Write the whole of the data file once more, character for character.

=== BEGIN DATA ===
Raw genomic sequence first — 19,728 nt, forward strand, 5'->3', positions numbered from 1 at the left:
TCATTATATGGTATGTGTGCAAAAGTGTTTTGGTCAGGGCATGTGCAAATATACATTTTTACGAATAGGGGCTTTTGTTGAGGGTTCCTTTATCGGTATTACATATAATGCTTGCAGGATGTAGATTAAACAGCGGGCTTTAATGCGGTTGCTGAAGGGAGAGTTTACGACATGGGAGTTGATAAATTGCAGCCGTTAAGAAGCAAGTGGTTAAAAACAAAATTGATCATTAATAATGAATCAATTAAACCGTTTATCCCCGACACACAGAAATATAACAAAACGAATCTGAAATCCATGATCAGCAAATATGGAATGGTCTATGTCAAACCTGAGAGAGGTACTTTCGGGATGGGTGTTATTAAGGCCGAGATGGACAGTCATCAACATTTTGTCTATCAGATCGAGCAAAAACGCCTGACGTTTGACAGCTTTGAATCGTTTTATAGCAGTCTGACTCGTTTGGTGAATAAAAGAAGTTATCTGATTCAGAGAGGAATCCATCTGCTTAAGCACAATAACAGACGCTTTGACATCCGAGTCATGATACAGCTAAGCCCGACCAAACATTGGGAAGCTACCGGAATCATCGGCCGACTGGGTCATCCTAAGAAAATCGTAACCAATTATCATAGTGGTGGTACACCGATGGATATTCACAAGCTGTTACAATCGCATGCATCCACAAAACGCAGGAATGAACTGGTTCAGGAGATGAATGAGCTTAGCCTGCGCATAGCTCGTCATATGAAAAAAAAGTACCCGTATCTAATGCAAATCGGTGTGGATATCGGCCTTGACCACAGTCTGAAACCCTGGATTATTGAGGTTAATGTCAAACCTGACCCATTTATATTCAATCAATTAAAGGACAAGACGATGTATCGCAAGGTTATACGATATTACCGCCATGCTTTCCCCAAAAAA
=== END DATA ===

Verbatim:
Raw genomic sequence first — 19,728 nt, forward strand, 5'->3', positions numbered from 1 at the left:
TCATTATATGGTATGTGTGCAAAAGTGTTTTGGTCAGGGCATGTGCAAATATACATTTTTACGAATAGGGGCTTTTGTTGAGGGTTCCTTTATCGGTATTACATATAATGCTTGCAGGATGTAGATTAAACAGCGGGCTTTAATGCGGTTGCTGAAGGGAGAGTTTACGACATGGGAGTTGATAAATTGCAGCCGTTAAGAAGCAAGTGGTTAAAAACAAAATTGATCATTAATAATGAATCAATTAAACCGTTTATCCCCGACACACAGAAATATAACAAAACGAATCTGAAATCCATGATCAGCAAATATGGAATGGTCTATGTCAAACCTGAGAGAGGTACTTTCGGGATGGGTGTTATTAAGGCCGAGATGGACAGTCATCAACATTTTGTCTATCAGATCGAGCAAAAACGCCTGACGTTTGACAGCTTTGAATCGTTTTATAGCAGTCTGACTCGTTTGGTGAATAAAAGAAGTTATCTGATTCAGAGAGGAATCCATCTGCTTAAGCACAATAACAGACGCTTTGACATCCGAGTCATGATACAGCTAAGCCCGACCAAACATTGGGAAGCTACCGGAATCATCGGCCGACTGGGTCATCCTAAGAAAATCGTAACCAATTATCATAGTGGTGGTACACCGATGGATATTCACAAGCTGTTACAATCGCATGCATCCACAAAACGCAGGAATGAACTGGTTCAGGAGATGAATGAGCTTAGCCTGCGCATAGCTCGTCATATGAAAAAAAAGTACCCGTATCTAATGCAAATCGGTGTGGATATCGGCCTTGACCACAGTCTGAAACCCTGGATTATTGAGGTTAATGTCAAACCTGACCCATTTATATTCAATCAATTAAAGGACAAGACGATGTATCGCAAGGTTATACGATATTACCGCCATGCTTTCCCCAAAAAA